GEORGETOWN — To pay for improvements suggested by the Watershed Master Plan, Georgetown County will allocate $2 million in its 2021-22 budget, but not necessarily adjust its separate stormwater fund accordingly.
This is not due to a lack of care for or ignorance to the copious flooding issues that exist in the county, but rather due to the amount of projects that can be done in a year, said County Finance Director Karis Langston.
"So in one year, (the stormwater department) will say 'We have eight projects that we are going to undertake,' and we'll budget for those eight projects. Well those eight projects might take two years to complete, and so the next year we will budget that much because we know they can't take on any more projects than what they've already got going on," Langston said.
"It looks like we've cut their budget but really ... that money rolls from one year to the next."
The county's total proposed 2021-22 budget is $89,757,000, about $2.1 million more than the current budget. This amount, though, is subject to change up until the proposed budget's final reading June 22.
The Watershed Master Plan will show how drainage impacts the Waccamaw Neck, specifically, and recommend improvements to infrastructure and policies to mitigate those impacts. It is expected to be completed by the end of the calendar year, Langston said.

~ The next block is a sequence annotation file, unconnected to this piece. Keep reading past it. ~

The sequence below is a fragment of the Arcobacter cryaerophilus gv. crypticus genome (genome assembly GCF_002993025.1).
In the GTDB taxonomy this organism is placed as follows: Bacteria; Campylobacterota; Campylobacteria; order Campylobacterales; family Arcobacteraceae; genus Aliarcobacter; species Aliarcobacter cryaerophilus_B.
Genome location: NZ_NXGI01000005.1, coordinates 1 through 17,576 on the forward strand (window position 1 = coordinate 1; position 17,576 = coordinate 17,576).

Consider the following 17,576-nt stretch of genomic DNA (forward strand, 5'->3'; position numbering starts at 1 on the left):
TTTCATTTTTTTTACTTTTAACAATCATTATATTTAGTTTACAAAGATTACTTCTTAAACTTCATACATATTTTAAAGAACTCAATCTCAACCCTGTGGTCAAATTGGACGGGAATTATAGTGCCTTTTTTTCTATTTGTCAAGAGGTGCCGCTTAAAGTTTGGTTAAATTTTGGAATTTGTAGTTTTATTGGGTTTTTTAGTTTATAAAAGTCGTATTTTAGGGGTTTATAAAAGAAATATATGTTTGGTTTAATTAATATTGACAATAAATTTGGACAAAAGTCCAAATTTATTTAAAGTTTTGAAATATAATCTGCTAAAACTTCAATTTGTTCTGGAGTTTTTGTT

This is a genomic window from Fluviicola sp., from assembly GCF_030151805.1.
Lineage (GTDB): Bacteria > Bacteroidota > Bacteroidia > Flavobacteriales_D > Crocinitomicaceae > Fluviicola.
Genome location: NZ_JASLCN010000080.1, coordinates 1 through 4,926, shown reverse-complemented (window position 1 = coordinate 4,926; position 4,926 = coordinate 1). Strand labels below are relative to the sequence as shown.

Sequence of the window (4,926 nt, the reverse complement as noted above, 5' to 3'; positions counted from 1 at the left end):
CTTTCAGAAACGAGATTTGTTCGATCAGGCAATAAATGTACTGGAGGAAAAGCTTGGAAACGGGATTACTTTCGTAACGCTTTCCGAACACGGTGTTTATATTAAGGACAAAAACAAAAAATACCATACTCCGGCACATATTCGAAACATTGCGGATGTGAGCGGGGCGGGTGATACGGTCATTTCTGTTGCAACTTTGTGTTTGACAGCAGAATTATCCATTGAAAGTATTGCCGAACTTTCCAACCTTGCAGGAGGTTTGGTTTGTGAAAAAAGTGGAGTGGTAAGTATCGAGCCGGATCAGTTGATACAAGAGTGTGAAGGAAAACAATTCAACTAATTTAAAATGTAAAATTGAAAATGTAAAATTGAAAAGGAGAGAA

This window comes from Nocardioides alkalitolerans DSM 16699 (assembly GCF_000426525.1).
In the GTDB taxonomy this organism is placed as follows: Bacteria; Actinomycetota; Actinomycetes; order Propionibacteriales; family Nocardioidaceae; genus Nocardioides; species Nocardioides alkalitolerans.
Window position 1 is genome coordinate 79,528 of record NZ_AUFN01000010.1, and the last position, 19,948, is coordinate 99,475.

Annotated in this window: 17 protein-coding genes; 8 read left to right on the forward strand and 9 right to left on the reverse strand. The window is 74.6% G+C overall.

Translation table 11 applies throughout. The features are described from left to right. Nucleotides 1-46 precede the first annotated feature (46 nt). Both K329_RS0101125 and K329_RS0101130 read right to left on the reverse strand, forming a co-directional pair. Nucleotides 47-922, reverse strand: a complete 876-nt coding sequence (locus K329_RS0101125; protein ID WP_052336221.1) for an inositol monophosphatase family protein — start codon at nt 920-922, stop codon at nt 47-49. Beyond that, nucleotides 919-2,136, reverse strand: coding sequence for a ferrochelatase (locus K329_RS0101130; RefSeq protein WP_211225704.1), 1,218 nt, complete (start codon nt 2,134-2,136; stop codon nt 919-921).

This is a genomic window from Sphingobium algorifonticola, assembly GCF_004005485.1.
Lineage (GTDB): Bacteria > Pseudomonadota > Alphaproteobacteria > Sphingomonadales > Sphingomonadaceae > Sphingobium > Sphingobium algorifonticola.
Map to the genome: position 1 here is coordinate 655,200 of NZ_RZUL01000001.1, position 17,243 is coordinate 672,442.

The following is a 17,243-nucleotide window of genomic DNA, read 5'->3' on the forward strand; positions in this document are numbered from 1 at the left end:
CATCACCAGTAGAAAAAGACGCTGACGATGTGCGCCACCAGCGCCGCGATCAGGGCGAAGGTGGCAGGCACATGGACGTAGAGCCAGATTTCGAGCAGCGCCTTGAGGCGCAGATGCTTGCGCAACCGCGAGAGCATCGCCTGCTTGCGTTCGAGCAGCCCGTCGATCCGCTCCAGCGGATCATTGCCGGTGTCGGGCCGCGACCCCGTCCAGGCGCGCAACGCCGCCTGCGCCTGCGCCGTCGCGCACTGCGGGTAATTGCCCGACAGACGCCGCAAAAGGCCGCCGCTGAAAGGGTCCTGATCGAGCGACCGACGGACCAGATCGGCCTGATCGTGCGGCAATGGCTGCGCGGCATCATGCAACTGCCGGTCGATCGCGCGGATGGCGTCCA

The proposed budget also projects the following fee additions:
- Cremation Permit Fee of $25 per occurrence
- Autopsy Report Fee of $100 per report, though one copy will be provided to legal next of kin at no charge
- Flood Zone Review Fee of $75 on all building permits issued for property located within a flood zone
Other additions to the proposed budget include new staff positions and raising the minimum wage for part-time employees, Langston said.
The new positions are in the facility services department, the county airport and probate court.
Raising the minimum wage for part-time positions, such as in libraries and recycling centers, to $8.50 an hour is something Langston said the county has been working toward for a few years.
"We couldn't do it all at once, it was a progression," Langston said.
In January, the county experienced a system hack which took down most of the county’s electronic systems, including all emails. An investigation into the hack is still ongoing, including suspects, a motive and whether or not personal information was compromised.
No additional money will be added to the proposed budget to ensure cybersecurity among the county database, Langston said. Cyber improvements were amended into the current budget, and the county has since been able to shift management systems.
In March, county council approved $140,000 in budget amendments to upgrade its security system following the breach.
Langston and county council will discuss the proposed budget in more detail at the May 25 council meeting. A final reading of the budget will take place at the June 22 council meeting, and prior to that, the full budget will be available online and in county libraries for anyone to see.